Turtles All the Way Down is primarily a novel of ideas. Some of the themes it explores are mental health and illness, love, friendship, agency, death, pain, and the power of language. These themes are woven together with considerable complexity, one of the most interesting instances being the relationship between language and experience. Green often talks about the inadequacy of language to express certain vital aspects of human existence. Aza Holmes, the protagonist, suffers from OCD and anxiety, and Dr. Singh, Aza's therapist, tells her that "pain is the opposite of language" and can only be described in metaphors. She continues:
And we're such language-based creatures that to some extent we cannot know what we cannot name. And so we assume it isn't real. We refer to it with catch-all terms, like crazy or chronic pain, terms that both ostracize and minimize. The term chronic pain captures nothing of the grinding, constant, ceaseless, inescapable hurt. And the term crazy arrives at us with none of the terror and worry you live with. Nor do either of those terms connote the courage people in such pains exemplify, which is why I'd ask you to frame your mental health around a word other than crazy.
Dr. Singh points out that if you want to talk about love, you have the poetry of Shakespeare and Keats to draw upon, but elsewhere in the text, Green shows that love is not necessarily any easier to describe than pain or anxiety, despite being the subject of so much poetry. Love is described as "both how you become a person and why" and as finding "someone who sees the same world you see." Later in the novel, Aza notes a linguistic peculiarity of the way people talk about love:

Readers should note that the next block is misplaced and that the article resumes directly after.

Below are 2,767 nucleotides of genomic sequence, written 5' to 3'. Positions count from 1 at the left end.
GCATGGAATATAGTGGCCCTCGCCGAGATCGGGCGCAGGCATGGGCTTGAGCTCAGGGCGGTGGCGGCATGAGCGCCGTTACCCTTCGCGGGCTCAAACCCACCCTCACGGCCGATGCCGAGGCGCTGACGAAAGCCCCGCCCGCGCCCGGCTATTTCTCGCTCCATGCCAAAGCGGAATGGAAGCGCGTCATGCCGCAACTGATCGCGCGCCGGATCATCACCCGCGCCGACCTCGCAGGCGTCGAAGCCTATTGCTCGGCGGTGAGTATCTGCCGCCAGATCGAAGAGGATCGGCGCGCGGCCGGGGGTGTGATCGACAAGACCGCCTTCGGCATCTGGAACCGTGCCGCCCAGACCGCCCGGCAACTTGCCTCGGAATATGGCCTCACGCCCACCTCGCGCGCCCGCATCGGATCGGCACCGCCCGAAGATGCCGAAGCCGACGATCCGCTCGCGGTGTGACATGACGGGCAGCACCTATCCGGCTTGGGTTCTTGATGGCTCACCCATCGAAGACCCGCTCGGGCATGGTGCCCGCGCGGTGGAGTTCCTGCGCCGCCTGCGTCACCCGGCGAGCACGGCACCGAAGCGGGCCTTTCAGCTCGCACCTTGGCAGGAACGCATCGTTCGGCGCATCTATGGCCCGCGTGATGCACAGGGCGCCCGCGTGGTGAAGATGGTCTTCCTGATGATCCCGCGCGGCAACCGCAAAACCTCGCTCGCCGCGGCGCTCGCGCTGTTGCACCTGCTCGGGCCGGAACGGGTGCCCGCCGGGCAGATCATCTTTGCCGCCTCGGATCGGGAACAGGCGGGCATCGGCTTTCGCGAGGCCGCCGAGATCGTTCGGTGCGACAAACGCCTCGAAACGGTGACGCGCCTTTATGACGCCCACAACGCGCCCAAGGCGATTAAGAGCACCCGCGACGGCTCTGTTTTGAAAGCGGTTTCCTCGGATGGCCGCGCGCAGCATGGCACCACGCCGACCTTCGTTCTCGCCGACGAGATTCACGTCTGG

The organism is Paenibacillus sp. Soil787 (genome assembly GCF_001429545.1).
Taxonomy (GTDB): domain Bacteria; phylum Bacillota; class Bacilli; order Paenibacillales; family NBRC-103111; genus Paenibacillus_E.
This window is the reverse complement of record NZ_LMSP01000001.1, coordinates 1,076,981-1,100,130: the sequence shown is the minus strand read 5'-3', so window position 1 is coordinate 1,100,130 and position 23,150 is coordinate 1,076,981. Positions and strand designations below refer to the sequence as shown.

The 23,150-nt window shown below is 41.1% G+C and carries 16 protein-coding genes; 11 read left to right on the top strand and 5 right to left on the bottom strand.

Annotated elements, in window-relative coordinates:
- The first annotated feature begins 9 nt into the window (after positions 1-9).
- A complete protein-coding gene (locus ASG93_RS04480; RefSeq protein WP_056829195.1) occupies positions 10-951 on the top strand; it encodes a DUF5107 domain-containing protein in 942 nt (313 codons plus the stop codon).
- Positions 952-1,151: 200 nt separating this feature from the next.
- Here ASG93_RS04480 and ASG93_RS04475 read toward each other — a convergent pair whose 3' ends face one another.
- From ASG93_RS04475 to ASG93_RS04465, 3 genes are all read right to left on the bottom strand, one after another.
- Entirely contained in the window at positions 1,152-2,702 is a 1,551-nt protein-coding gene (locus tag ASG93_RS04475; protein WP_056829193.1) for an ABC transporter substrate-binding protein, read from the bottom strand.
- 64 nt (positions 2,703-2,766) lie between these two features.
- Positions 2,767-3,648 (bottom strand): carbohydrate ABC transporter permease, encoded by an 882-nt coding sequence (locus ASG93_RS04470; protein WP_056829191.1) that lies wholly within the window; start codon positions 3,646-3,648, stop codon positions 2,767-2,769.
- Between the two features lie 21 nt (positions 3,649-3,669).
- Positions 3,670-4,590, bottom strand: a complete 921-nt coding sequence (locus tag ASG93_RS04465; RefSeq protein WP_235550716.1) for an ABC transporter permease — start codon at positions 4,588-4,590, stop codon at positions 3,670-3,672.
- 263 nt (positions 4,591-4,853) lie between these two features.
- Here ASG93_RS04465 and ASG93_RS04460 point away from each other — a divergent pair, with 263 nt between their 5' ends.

It's a weird phrase in English, in love, like it's a sea you drown in or a town you live in. You don't get to be in anything else—in friendship or in anger or in hope. All you can be in is love.
This anomaly does not reflect Aza's experiences particularly well, since other states of being can be equally immersive and intense (though she does not note that one can, of course, also be "in pain"). All novels describe experience using language; there is arguably nothing else to describe and nothing else with which to describe it. Few, however, examine the relationship between the two with the persistence of Turtles All the Way Down.